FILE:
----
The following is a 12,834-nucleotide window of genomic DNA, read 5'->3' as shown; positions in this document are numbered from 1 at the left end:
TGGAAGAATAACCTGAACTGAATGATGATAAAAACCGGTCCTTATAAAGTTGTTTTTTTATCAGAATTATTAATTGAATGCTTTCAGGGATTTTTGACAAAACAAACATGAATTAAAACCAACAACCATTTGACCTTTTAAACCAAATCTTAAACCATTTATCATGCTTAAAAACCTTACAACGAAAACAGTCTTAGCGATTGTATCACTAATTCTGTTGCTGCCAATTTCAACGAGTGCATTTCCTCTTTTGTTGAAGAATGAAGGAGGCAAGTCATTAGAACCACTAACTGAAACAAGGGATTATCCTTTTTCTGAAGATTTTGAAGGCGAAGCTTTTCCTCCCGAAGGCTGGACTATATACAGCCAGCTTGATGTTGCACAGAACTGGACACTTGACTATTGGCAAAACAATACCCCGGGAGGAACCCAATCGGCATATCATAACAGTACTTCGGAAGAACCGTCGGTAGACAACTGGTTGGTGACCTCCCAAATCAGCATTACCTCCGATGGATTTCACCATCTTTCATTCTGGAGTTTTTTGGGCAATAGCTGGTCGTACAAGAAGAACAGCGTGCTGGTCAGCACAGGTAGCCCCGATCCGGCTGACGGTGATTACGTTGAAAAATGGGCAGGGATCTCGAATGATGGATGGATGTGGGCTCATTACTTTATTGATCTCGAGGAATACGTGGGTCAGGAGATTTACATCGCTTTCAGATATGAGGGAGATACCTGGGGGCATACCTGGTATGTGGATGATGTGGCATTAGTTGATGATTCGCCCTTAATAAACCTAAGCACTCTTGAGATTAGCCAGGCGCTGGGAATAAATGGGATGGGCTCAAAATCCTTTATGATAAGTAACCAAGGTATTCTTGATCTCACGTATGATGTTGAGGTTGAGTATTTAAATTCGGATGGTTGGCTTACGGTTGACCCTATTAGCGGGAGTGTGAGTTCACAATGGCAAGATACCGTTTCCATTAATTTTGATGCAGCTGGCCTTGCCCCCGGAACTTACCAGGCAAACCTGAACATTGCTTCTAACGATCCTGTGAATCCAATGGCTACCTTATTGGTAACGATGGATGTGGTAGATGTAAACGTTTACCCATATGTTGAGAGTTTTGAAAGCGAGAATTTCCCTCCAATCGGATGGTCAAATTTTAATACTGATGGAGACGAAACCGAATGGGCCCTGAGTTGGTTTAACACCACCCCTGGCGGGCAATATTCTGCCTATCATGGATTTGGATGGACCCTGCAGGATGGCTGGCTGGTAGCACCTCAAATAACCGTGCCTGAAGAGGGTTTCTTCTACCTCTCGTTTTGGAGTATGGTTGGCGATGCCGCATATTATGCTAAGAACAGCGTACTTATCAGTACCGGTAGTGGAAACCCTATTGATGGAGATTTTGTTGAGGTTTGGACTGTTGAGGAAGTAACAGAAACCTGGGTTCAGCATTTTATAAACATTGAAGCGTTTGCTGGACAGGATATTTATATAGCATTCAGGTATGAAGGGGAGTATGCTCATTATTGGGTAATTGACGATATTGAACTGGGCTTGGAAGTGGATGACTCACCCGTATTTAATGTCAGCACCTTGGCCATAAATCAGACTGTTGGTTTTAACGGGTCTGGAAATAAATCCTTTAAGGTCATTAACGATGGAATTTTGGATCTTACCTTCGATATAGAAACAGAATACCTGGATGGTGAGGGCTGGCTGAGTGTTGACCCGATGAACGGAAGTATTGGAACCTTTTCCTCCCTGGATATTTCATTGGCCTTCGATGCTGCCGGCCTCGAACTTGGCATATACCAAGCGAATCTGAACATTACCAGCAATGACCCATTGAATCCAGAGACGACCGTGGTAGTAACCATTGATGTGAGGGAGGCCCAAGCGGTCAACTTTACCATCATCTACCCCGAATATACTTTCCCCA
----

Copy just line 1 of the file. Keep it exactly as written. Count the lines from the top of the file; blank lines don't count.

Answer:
The following is a 12,834-nucleotide window of genomic DNA, read 5'->3' as shown; positions in this document are numbered from 1 at the left end: